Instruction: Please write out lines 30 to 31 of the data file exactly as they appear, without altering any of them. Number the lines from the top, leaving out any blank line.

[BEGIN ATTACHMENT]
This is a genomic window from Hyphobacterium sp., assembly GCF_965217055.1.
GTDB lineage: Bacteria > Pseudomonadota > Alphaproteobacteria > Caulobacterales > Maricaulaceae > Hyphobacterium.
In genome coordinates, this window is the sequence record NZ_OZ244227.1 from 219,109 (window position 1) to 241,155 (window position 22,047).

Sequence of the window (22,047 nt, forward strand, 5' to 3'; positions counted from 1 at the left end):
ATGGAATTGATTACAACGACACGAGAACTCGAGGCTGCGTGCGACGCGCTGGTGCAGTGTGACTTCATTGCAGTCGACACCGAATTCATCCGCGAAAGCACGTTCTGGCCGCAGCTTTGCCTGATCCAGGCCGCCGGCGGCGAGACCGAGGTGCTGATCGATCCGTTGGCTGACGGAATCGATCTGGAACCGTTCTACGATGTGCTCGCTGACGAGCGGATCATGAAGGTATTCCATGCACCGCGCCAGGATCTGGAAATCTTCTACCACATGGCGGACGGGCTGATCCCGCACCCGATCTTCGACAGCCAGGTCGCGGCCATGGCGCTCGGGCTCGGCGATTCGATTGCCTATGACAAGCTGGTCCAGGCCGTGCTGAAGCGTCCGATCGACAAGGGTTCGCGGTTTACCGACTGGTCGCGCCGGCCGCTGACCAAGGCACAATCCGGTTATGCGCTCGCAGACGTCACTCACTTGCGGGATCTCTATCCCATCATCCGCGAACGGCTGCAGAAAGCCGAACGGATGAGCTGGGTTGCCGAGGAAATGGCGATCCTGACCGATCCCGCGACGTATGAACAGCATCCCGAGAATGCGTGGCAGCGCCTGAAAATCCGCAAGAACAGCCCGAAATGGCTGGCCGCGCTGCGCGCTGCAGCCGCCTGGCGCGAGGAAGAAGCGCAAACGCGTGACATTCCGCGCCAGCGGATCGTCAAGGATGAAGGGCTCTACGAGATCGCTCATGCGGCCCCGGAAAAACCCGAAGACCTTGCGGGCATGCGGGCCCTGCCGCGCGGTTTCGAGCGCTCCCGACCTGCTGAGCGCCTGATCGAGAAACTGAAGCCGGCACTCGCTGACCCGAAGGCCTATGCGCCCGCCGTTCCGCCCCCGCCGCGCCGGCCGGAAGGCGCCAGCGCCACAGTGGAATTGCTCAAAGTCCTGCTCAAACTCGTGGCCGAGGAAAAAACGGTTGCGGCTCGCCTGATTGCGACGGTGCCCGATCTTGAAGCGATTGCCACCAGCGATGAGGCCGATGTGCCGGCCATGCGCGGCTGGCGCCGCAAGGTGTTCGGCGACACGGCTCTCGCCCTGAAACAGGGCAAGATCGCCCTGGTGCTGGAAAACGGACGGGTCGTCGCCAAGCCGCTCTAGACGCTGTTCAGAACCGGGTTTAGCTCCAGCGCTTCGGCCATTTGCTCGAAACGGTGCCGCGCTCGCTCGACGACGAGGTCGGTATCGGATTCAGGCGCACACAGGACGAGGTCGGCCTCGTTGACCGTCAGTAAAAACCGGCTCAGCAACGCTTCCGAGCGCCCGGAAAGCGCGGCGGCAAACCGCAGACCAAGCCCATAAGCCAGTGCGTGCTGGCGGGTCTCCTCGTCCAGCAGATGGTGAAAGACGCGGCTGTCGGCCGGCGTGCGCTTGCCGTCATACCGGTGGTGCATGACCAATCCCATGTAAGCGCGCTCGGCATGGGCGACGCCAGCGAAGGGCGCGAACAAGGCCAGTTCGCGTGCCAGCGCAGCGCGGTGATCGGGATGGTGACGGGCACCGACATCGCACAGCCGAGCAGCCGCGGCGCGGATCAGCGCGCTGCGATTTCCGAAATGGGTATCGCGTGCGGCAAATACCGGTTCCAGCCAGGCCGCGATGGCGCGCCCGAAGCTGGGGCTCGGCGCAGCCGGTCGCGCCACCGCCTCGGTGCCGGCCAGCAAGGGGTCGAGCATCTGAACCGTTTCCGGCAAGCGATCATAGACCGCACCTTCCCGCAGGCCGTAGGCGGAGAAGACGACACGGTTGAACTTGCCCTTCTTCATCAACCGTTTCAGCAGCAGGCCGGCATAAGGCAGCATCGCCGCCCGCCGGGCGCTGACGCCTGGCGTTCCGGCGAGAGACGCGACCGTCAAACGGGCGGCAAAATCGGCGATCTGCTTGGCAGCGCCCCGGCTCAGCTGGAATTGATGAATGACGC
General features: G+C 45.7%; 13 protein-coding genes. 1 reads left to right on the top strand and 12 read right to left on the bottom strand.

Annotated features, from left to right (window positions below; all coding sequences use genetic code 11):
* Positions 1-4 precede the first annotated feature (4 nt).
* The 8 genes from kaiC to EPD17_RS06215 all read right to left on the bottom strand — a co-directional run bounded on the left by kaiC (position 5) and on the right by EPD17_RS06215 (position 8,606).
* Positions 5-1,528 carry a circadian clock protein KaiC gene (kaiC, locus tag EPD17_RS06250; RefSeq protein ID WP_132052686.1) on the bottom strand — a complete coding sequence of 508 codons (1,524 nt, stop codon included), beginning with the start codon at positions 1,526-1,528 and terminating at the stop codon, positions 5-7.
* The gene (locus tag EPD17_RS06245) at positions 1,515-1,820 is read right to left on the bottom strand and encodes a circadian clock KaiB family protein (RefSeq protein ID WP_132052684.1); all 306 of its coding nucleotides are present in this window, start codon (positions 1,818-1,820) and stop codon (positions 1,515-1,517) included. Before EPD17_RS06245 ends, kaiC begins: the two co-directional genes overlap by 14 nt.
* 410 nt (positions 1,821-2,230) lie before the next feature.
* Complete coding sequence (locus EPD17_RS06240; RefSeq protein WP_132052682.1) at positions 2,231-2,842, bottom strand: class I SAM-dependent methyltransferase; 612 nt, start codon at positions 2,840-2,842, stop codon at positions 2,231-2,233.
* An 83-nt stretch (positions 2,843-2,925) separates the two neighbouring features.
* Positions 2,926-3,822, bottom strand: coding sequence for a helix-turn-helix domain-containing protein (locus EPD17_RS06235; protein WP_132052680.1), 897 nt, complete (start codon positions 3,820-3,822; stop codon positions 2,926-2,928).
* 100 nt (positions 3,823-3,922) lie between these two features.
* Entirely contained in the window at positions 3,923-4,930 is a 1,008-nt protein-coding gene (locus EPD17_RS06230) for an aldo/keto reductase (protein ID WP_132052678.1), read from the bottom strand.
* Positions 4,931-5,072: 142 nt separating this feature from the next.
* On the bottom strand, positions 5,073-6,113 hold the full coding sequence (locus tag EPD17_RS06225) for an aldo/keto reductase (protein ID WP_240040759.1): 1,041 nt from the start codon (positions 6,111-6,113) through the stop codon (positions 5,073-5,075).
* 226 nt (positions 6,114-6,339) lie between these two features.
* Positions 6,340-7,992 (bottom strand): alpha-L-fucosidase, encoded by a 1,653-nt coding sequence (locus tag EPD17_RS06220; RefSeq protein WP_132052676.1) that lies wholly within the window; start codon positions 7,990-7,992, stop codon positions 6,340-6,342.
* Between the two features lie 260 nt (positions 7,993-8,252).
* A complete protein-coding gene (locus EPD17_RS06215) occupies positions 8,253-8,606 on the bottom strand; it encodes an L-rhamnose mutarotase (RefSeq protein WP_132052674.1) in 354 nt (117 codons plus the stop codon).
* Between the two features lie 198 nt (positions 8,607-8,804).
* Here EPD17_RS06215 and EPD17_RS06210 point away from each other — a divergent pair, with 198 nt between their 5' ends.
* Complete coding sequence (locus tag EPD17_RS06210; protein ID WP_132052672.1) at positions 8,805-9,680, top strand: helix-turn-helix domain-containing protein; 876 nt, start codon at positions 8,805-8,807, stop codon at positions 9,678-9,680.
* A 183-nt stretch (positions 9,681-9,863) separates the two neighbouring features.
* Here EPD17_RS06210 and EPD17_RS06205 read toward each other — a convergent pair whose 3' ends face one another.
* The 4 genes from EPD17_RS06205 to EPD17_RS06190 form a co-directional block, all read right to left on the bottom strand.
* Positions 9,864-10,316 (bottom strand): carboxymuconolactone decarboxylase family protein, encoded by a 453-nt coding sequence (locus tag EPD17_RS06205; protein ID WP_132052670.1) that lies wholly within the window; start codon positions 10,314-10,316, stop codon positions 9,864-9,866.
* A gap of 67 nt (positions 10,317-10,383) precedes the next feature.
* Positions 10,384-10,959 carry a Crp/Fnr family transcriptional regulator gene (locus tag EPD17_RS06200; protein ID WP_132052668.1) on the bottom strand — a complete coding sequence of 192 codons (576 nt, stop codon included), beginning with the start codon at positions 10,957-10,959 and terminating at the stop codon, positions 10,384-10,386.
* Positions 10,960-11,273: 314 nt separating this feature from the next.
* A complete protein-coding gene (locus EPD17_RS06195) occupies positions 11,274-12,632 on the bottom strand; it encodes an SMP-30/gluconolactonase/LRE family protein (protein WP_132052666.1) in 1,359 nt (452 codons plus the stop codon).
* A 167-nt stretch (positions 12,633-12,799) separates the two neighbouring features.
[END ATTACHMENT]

* Positions 9,864-10,316 (bottom strand): carboxymuconolactone decarboxylase family protein, encoded by a 453-nt coding sequence (locus tag EPD17_RS06205; protein ID WP_132052670.1) that lies wholly within the window; start codon positions 10,314-10,316, stop codon positions 9,864-9,866.
* A gap of 67 nt (positions 10,317-10,383) precedes the next feature.